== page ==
In regards to the Nissan LEAF, the base price is just over $35,000. There are tax incentives that bring this figure down somewhat ($7,500 federal, plus possibly state and local tax breaks - yet more government subsidies), but add back the $2,000 home charger and you're back into the $30K range for a compact car (typically a ~$20K segment) that would only seat 5 smaller individuals comfortably for short distances. In this regard, the very limited range of the car is a blessing.
And I just love how the technological limitations of EVs have been magically transformed into a new psychological condition known as "range anxiety". Sub 100 mile range, reduced range in intemperate conditions, reduced range at night, severely reduced flexibility with route planning, virtually no supporting infrastructure for not-at-home charging, long recharge times, and a 50% initial price premium do not a neurosis make.
I'm glad that the LEAF works for you. It just doesn't work for enough of us from a variety of angles to draw the kind of investment that it would take to overcome many of these issues. There's approximately $1T in petroleum refueling infrastructure in the US alone. That's a lot of J1772 and JARI/CHAdeMO charging station investment (money that could go to improving battery/fuel cell R&D instead of feeding a handful of 1st gen plug EVs), not to mention the upgrade to an aging, outdated electrical grid to support the additional load. Even then, patience and significant planning will be necessary within the limits of current battery and charging technology.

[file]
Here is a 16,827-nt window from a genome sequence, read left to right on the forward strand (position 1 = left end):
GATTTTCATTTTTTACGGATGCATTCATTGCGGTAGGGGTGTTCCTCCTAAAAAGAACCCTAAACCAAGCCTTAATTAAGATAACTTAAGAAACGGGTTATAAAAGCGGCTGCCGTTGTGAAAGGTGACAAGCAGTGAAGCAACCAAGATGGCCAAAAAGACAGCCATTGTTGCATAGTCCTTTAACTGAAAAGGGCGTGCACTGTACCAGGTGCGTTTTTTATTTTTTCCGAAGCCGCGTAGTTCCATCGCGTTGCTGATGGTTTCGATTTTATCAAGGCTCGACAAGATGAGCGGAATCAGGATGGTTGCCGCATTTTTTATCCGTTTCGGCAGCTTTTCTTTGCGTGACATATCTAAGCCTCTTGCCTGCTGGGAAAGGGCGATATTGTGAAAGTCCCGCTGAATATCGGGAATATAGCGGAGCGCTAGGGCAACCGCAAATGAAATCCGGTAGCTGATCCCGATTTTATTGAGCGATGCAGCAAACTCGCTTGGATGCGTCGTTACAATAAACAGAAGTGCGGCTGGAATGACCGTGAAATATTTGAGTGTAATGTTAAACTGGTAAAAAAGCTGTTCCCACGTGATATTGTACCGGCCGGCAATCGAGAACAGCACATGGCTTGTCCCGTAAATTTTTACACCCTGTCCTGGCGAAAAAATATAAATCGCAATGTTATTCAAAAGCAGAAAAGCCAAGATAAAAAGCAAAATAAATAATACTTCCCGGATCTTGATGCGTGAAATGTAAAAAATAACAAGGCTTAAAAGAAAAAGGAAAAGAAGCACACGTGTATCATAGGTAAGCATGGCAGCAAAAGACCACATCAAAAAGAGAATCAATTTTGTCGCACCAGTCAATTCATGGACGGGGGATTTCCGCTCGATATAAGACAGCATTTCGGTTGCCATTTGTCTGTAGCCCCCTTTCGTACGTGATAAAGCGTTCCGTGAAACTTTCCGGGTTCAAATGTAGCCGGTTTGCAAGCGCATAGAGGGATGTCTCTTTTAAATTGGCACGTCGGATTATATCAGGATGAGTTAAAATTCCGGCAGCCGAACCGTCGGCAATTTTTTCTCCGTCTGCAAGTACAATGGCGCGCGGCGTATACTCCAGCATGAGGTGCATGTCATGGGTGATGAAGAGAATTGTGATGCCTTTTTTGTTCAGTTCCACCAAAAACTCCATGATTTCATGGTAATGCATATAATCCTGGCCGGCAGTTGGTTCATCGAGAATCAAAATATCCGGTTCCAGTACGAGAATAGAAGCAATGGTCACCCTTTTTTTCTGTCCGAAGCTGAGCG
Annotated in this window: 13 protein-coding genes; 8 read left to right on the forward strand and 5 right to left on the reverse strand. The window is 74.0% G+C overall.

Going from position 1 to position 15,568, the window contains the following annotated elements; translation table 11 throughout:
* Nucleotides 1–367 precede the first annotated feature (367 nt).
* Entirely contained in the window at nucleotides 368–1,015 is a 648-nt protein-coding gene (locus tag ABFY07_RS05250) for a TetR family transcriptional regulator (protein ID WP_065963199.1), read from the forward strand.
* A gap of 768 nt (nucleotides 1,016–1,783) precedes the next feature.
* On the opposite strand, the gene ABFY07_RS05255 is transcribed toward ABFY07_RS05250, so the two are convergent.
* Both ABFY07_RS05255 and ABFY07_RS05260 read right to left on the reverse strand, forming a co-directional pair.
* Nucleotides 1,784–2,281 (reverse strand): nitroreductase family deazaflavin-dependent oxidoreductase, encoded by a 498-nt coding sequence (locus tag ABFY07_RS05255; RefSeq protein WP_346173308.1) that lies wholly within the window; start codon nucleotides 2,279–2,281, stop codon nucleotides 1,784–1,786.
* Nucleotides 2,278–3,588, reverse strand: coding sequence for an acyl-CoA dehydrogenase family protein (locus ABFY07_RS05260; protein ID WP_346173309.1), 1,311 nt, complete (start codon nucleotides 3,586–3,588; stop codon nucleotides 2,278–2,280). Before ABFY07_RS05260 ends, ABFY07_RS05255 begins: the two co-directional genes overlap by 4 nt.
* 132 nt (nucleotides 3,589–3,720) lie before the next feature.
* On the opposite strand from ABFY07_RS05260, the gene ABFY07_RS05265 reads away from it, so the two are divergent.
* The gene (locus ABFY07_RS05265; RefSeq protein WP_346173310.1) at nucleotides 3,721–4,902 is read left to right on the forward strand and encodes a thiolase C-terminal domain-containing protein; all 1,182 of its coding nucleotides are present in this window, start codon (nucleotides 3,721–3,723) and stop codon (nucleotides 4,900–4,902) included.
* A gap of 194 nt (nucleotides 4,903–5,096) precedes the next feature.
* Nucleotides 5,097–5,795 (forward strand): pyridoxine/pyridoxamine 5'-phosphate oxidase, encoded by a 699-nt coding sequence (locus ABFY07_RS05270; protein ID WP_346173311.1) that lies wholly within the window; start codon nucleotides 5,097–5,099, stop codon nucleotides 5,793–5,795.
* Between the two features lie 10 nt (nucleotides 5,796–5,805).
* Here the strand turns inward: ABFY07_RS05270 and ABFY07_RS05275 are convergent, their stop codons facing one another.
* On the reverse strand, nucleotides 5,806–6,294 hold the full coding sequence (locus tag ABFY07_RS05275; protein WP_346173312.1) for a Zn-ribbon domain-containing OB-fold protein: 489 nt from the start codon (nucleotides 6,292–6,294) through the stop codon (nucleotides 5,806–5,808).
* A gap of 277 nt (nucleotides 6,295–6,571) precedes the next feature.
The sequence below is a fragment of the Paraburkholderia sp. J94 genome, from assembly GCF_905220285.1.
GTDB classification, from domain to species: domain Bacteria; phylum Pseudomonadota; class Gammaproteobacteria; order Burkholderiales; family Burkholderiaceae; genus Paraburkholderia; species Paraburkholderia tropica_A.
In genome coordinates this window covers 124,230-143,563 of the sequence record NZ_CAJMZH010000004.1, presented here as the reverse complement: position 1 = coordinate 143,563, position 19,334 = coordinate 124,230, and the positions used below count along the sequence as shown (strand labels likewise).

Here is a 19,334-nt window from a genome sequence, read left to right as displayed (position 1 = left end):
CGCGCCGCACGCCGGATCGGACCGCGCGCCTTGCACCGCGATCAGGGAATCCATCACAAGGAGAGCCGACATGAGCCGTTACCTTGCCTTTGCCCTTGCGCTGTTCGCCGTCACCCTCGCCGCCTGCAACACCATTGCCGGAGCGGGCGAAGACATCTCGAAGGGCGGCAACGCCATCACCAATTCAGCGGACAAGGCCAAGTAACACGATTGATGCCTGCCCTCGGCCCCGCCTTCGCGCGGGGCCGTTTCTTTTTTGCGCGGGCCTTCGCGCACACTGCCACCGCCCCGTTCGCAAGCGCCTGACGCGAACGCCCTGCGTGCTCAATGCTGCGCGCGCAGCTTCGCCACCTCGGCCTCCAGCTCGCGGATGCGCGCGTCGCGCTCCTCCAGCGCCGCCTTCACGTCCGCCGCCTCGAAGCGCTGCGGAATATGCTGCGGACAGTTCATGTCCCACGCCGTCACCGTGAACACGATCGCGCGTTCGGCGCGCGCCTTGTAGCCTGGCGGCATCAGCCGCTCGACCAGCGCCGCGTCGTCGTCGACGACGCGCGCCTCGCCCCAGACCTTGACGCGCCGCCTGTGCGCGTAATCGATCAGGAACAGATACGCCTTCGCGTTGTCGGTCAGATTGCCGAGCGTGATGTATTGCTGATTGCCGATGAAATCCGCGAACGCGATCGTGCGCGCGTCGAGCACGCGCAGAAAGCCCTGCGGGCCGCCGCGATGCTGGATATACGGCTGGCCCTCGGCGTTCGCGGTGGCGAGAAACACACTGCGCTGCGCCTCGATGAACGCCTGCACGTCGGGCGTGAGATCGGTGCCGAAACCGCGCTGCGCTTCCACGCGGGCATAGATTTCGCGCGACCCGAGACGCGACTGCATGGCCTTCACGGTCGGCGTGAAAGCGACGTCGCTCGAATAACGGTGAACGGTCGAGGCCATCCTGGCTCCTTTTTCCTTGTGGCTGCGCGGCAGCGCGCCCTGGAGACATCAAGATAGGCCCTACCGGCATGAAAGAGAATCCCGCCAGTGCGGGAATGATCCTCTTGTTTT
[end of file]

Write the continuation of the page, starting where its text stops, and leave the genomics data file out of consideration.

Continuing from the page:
Please don't take this wrong. I'd really love to have an EV (Fisker Karma - drool, drool). The instantaneous torque, reduced fuel costs, potentially reduced negative environmental impact, and various other advantages of an advanced EV would be exciting. But, for me, it's got to have at worst a 300 mile range and at most a 15 minute recharge available nearly anywhere I travel to have a broad enough appeal to justify the additional investment that will make a battery-based EV viable. The EV price premium has to be significantly cut as well. Nothing on the horizon that I've seen comes close to this.